In other words, it is on these relationships—to God, ourselves, and our neighbors—that our lives are built. It is by these relationships that our lives have meaning and purpose, and it is in these relationships that we become—through commitment, conflict, healing, and recommitment—the human vessels of divine love that we are meant to be.
Jesus was constantly redefining and reimagining relationships—every thing from who constitutes family to who should come to dinner to who is worthy of our time, trust, and attention. The short answer to every question is, of course, everyone; no exceptions.
But right, reimagined relationship is not about progressive theology or politics. As we have been reminded again this past week, one can have the best government policies and yet abuse individual people. Another governor can technically be “pro-life” but continue to promote policies that endanger all lives.
We don’t think or talk or even preach ourselves into new ways of being. Rather, as Jesus taught, we live ourselves into new ways of relating and loving and being.
I don’t know how you want or need to think about reimagining relationships, or what it would mean for you to live it. Maybe one or more of your relationships would be made new by your recommitment to it. Maybe God’s love would bring healing and newness to other relationships if you could let go of old ways of criticizing and excluding, demeaning and using. Maybe what needs reimagining for you is the possibility of even having the relationships you want.
It may be—dare I say it?—that many of us need to reimagine our relationship with the Holy. How much time and energy do we invest in prayer, meditation, or devotional reading? How faithful are we in worship and in nurturing the habit of encountering God in one another? How willing are we to let God’s Spirit transform us?
What I do know (I think) is that the pandemic—for all its death and disruption, loss and suffering—has challenged us to be more aware of the importance of relationship, both the particular people in our own lives and all our so-called neighbors. As someone has said on social media, we have not “lost” a year of our lives to the pandemic so much as invested a year of our lives in protecting and nurturing the lives of others, including many people we will never know.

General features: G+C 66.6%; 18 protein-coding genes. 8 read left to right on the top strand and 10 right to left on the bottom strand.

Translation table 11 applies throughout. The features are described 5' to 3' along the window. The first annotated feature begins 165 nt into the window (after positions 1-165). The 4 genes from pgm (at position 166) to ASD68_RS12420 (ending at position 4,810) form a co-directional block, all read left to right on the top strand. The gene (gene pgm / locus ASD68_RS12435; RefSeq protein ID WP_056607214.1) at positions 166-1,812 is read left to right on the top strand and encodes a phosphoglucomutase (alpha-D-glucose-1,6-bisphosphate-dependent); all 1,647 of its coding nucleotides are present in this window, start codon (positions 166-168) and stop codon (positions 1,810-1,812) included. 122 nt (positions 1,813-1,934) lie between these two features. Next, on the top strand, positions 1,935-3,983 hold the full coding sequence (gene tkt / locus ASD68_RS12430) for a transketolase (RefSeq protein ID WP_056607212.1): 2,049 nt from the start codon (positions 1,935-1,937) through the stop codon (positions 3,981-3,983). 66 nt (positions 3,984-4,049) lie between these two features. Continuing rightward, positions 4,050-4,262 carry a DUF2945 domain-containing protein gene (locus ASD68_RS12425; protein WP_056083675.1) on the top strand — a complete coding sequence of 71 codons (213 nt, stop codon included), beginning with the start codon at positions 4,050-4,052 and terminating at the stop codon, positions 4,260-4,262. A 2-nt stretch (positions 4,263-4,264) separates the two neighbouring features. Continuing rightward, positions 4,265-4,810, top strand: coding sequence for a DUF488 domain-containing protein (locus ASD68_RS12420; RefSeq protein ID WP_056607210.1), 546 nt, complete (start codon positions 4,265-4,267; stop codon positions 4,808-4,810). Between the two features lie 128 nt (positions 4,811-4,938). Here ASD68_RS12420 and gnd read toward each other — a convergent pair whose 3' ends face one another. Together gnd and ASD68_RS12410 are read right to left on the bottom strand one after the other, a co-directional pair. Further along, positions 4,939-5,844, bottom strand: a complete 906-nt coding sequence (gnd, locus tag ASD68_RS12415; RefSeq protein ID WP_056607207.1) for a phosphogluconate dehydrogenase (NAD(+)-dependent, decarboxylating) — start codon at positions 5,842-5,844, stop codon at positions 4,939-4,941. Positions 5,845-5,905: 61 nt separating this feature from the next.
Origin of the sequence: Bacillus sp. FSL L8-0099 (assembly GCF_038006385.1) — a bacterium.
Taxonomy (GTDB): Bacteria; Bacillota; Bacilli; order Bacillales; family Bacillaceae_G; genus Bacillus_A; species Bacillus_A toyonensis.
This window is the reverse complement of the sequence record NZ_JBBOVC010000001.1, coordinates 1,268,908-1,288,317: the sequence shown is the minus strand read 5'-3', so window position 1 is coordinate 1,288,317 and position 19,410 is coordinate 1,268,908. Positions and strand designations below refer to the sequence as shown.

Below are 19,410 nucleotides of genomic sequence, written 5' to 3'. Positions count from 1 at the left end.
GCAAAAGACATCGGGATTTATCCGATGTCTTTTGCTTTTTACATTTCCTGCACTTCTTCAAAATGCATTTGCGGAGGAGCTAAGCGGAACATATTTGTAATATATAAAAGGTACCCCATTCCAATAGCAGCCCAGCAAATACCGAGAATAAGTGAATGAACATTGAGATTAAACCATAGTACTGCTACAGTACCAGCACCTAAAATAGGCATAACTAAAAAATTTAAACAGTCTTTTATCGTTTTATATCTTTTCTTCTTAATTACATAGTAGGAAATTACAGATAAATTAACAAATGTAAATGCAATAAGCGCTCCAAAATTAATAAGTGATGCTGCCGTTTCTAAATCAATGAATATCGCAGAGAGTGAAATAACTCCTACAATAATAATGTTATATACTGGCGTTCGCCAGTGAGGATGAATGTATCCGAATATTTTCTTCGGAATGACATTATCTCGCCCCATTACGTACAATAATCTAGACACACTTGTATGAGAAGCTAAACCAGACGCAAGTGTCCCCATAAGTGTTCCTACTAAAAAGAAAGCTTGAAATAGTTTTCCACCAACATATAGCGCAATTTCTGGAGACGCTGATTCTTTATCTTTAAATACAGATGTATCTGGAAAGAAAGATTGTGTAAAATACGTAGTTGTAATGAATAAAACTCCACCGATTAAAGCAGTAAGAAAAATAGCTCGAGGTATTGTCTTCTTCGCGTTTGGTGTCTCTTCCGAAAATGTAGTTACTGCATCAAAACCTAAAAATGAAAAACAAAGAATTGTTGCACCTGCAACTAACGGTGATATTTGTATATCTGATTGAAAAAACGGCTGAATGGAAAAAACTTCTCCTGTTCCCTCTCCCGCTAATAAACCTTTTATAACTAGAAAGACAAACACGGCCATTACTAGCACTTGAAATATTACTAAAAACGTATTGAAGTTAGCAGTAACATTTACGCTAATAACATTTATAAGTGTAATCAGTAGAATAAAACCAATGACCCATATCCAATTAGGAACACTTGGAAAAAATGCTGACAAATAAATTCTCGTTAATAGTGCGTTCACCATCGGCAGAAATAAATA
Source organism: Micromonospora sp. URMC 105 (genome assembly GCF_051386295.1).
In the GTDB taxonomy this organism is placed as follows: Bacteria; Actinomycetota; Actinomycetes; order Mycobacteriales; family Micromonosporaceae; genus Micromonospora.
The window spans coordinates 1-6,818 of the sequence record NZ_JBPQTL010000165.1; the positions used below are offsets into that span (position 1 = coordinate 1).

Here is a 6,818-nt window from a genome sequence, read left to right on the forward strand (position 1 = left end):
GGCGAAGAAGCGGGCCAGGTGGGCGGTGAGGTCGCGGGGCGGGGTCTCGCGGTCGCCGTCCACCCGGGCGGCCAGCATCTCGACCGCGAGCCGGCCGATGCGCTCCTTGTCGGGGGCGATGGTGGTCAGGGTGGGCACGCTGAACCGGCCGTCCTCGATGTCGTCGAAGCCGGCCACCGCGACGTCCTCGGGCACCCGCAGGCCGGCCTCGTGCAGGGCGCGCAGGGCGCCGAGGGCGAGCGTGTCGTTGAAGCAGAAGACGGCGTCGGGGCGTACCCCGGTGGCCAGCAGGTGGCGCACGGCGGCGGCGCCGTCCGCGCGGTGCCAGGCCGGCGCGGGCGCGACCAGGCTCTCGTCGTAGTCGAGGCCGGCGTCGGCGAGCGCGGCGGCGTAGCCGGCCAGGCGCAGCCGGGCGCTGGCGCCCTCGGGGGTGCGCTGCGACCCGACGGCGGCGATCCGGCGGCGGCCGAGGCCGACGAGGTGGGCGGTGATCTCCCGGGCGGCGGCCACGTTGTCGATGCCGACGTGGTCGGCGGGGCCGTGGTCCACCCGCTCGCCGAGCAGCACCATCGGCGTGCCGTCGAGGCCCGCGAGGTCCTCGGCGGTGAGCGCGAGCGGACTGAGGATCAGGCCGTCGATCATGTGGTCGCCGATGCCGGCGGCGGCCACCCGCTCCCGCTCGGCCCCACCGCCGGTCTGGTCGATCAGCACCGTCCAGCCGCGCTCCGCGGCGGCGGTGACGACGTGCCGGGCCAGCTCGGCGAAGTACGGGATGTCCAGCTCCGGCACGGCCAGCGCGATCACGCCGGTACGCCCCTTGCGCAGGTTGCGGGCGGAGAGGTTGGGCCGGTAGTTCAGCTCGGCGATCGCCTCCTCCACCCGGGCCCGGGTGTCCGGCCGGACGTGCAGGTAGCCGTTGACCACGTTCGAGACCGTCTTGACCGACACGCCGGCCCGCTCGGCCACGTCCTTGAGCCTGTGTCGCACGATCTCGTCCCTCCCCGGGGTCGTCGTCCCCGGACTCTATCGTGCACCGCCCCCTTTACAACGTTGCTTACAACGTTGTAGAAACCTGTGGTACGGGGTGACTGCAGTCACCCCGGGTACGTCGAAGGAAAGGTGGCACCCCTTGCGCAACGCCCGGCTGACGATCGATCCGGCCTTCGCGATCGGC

According to the New York Times, “one in three Americans has lost someone to the coronavirus.” I’m not sure how they came up with that statistic, how close one has to be to someone who has died of COVID-19, but surely many of us know someone who has died (including our own Nick Kendall) or someone who has lost someone.
And now, one year on—one year since we last worshipped together, one year since many of our children were in school and some of us were in our offices, one year since some of us have received a paycheck, one year since some of us have seen our parents or children or siblings or friends, one year since some of us have given or received a single hug—it feels like a really good time to reimagine our relationships. To thank God that we and our beloveds are still here, and to choose at least one way to nurture at least one relationship.
This, like the Ten Commandments and the gospel of Christ, is not an assignment or a set of restrictions. Rather it is the pathway to new and fuller life, to deeper and more life-giving love.
On the day we are together again, let us not pick up where we left off. Rather, let us begin again: more willing than ever to give ourselves in love, to meet the other person more than halfway, to listen more than we speak, to go out of our way to be kind, to make time for each other, to seek out people who are not like us, to be so grounded in the love of God, so transformed by the ways of Jesus, that we can’t help but love our neighbors.
On the day we are together again
I will pull you in close like a hoop with no end …
We will have never been happier to sit in uncomfortable pews . . .
We will share the same Communion table again …
I will pass you the bread, the candlelight will bend …
We will hug one another again . . .
We will pass the peace again . . .
We will love one another even more . . .
We will be among people who respect our worth …
We will welcome the strangers we meet . . .
Oh, hope is a message that survives somehow …
And the ones we love who are gone
We remember their stories, we sing their songs …
On the day we are together again
I will pull you in close like a hoop with no end
On the day we are together again.